Yukon Lead Dawgs return home
The Yukon Lead Dawgs, who were playing in the World Broomball Championships, have returned home from Blaine, Minnesota.
The Yukon Lead Dawgs, who were playing in the World Broomball Championships, have returned home from Blaine, Minnesota. The team wrapped up their tournament Friday, having played three games, taking home a bronze medal in the Challenge Cup division.
The team finished with a record of 3-5, finishing sixth in the overall standings.
Ten teams participated in the mixed tournament, and were divided into two divisions based on their record through the round-robin, which is how the Lead
Dawgs played for a bronze medal.
“Winning the Challenge Cup is nothing to be ashamed of,” said head coach Scott Smith. “It’s an accomplishment of it’s own. The team did really well, but there is definitely room for improvement.”
The team started their playoff hunt against the Australia Green - Dingoes, in the quarter final. The Lead Dawgs were able to find their offence, cruising to a 6-0 win. Smith attributes some of the team’s improvement to the level of
competition they played early in the tournament.
“When we played the other Australian team it proved to us we could play with anybody,” said Smith. “Our first game we played the Broomshak, an elite team from out East (Canada). We didn’t get blown out by them and held our own.
Success cannot all be measured by the scoreboard.”
In the Challenge Cup semi-final the Lead Dawgs squared off against the Regina Weezilz. The team played a hard-fought match, but came up short, falling by a final score of 2-1. With the loss the Lead Dawgs missed the opportunity
to play for gold, but still had one game left against the Japan Ice Ducks, a rematch of their first win of the tournament, to see who took home the bronze.
The bronze medal game rivalled the first meeting the team’s played, which the Lead Dawgs won 2-1. The Lead Dawgs managed to get one past the Japanese keeper taking the bronze by a final score of 1-0.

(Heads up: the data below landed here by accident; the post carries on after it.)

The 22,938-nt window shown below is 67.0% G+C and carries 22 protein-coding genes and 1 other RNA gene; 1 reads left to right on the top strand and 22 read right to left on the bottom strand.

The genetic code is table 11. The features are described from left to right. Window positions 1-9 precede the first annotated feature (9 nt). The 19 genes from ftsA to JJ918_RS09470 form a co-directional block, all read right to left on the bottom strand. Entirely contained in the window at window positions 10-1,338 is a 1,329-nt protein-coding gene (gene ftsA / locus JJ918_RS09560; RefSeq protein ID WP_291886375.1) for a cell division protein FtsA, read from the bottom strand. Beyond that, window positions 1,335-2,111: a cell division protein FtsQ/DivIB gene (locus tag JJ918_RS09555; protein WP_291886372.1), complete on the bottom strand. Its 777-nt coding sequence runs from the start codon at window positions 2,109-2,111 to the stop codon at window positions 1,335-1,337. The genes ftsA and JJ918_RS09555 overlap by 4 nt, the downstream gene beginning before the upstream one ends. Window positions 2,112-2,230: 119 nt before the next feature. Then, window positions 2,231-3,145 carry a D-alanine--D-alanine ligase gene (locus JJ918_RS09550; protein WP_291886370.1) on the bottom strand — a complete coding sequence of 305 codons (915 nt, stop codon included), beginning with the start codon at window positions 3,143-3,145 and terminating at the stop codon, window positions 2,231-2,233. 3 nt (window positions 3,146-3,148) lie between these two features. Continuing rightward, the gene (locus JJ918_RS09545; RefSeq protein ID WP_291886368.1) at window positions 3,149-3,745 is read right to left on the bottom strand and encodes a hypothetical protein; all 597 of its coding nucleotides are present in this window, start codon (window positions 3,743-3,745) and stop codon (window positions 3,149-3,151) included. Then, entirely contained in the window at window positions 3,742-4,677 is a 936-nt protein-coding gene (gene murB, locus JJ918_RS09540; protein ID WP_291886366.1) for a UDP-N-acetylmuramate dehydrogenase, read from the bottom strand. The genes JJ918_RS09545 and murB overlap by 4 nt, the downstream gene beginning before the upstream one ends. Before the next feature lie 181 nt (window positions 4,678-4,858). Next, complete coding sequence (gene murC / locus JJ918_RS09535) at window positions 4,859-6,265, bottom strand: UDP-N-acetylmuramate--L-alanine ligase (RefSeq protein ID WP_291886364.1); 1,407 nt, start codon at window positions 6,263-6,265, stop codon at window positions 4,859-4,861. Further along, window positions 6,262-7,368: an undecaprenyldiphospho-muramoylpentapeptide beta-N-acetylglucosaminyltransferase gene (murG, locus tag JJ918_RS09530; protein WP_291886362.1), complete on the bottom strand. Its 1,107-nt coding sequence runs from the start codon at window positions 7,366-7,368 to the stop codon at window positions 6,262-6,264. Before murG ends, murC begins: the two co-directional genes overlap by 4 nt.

“It was a back and forth match,” said Smith. “Our goalie stopped a lot of shots. Japan were a feisty bunch, who fought hard and wanted to win. We tended to start flat in most games, so we made it a point to come out aggressive, and
managed to get one past their keeper. Everyone put in 100 per cent effort.”
As the team landed back in Whitehorse, there is already talks about what will happen for the next World Broomball Championship, which is held every two years.
“It certainly created some buzz within the team for the next tournament in two years,” said Smith. “Hopefully for the Yukon Broomball Association (YBA) this will drive the sport in the Yukon. Everyone had a really good time and left
feeling fairly upbeat. They would probably all agree that it is a different level here.”
The Lead Dawgs, which Smith says have a lot of young players on the team, will now have some much needed experience under their belt that they can draw upon when looking to improve their respective skills.
“We are still young and did really well for a team that hasn’t played a competitive tournament together,” said Smith.
“Team play drives so much of what goes on here, and we played some set teams that play together all the time.
“The Yukon style is run-and-gun, whereas the rest of the teams play a more half-ice controlled game. We adapted to what we could do in the short periods between games, we did play some half-ice style of play but working on our half-
ice game is something that we need to work on. If we control the ball the other team can’t score.”
The players on the Yukon Lead Dawgs will now turn their attention to their broomball season in the YBA.